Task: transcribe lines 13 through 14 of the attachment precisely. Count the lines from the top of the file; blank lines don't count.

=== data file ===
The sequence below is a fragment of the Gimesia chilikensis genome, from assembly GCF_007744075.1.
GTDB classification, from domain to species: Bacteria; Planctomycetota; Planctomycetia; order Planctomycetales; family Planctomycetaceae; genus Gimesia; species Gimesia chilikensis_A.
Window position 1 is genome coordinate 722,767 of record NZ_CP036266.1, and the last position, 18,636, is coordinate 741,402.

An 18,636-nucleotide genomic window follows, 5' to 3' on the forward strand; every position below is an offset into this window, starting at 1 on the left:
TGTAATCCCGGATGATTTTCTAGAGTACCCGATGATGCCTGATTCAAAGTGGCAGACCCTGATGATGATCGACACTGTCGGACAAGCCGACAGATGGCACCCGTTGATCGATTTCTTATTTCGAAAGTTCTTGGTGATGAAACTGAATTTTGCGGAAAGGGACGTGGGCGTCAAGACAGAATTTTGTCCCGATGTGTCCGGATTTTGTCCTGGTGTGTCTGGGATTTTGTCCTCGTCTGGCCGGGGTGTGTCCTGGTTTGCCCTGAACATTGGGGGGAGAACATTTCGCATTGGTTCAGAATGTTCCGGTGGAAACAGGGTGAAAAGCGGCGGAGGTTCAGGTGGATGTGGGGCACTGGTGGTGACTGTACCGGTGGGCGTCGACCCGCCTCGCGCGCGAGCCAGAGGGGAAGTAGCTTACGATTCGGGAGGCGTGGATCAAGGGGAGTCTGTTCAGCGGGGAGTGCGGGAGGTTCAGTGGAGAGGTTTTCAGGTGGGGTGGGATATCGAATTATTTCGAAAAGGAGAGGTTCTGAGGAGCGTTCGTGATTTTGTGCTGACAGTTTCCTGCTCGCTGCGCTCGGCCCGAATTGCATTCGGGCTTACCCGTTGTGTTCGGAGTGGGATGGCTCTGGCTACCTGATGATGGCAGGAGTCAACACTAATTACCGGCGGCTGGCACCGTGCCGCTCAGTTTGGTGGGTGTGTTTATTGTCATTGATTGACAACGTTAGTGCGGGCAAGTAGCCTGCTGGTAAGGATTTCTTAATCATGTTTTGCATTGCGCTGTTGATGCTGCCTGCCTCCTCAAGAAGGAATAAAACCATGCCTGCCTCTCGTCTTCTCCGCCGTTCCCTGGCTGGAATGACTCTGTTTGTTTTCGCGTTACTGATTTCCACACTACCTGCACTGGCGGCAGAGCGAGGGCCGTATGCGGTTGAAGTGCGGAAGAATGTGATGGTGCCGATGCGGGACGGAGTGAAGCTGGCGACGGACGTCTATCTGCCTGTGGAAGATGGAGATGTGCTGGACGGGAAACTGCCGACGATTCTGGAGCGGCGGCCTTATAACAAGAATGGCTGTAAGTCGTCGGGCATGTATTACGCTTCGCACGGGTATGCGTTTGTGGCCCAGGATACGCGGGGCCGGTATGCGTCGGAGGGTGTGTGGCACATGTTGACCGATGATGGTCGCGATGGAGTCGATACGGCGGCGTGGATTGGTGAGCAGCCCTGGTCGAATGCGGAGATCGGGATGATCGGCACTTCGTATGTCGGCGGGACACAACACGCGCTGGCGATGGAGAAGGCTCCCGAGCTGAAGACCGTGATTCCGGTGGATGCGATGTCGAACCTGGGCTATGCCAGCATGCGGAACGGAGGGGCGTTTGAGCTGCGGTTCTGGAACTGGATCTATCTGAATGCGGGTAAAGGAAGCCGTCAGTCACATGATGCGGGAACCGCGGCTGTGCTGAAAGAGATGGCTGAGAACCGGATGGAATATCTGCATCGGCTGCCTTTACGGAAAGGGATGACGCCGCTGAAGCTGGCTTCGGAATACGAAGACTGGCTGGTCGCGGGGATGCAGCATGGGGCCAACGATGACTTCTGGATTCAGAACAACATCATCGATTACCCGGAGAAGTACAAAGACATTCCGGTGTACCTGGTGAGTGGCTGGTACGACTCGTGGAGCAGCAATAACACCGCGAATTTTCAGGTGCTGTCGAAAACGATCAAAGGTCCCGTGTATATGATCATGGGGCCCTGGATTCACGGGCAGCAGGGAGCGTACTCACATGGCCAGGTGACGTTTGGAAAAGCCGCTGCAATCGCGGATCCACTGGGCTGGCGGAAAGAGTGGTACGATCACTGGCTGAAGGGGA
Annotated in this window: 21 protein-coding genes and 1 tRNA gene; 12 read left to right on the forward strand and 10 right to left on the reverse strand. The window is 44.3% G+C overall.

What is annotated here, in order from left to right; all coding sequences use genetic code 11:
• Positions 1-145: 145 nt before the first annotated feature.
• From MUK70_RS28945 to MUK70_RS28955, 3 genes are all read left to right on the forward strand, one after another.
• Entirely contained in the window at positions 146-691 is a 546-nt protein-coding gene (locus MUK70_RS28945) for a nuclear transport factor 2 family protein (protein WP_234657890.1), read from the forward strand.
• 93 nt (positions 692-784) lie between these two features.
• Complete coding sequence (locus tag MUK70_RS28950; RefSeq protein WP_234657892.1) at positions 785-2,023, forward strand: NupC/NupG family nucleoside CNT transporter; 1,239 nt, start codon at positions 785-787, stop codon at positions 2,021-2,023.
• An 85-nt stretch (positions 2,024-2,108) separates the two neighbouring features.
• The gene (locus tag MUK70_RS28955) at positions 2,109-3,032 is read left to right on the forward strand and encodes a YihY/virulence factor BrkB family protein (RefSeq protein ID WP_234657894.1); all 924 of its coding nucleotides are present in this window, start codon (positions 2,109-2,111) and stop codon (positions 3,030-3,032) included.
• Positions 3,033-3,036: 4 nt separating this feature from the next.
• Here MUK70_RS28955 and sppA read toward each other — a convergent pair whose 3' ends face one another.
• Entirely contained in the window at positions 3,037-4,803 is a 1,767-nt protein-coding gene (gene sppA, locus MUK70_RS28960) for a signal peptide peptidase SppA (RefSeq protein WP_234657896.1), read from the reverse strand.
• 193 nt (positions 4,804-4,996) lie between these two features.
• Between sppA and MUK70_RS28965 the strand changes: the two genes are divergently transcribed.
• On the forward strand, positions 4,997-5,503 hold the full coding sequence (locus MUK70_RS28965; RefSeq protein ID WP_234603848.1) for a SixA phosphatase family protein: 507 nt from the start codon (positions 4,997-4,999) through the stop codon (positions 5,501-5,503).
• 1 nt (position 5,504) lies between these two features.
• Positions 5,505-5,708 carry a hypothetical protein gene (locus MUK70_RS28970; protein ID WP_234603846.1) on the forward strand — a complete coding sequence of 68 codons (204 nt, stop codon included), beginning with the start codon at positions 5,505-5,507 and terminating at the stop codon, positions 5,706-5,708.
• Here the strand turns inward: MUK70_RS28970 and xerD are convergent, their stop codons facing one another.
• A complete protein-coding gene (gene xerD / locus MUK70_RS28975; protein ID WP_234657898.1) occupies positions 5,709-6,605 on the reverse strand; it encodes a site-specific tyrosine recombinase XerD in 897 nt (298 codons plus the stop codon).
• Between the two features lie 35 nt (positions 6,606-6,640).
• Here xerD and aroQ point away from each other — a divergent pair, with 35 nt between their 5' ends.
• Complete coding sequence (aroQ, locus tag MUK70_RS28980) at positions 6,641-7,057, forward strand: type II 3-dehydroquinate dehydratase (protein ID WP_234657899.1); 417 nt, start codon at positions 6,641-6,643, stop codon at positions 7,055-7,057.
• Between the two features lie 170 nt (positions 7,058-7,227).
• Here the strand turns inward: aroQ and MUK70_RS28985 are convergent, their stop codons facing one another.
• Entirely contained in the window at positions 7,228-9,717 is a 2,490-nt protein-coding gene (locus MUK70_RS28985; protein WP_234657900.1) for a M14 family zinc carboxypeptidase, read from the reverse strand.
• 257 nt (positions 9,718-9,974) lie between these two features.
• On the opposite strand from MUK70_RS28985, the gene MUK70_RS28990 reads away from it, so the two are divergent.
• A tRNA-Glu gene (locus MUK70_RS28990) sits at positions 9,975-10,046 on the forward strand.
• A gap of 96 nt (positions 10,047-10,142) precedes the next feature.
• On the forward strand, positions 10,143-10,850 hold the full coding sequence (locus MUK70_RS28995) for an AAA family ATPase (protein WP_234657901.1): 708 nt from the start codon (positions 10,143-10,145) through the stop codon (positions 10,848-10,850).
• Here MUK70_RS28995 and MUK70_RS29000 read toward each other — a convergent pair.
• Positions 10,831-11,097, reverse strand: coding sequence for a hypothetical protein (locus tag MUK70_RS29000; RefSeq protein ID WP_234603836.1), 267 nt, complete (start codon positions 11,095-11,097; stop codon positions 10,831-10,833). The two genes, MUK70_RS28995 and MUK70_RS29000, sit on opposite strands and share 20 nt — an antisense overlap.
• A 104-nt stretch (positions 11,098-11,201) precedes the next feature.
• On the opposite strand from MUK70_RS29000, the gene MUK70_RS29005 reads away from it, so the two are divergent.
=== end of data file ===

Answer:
• An 85-nt stretch (positions 2,024-2,108) separates the two neighbouring features.
• The gene (locus tag MUK70_RS28955) at positions 2,109-3,032 is read left to right on the forward strand and encodes a YihY/virulence factor BrkB family protein (RefSeq protein ID WP_234657894.1); all 924 of its coding nucleotides are present in this window, start codon (positions 2,109-2,111) and stop codon (positions 3,030-3,032) included.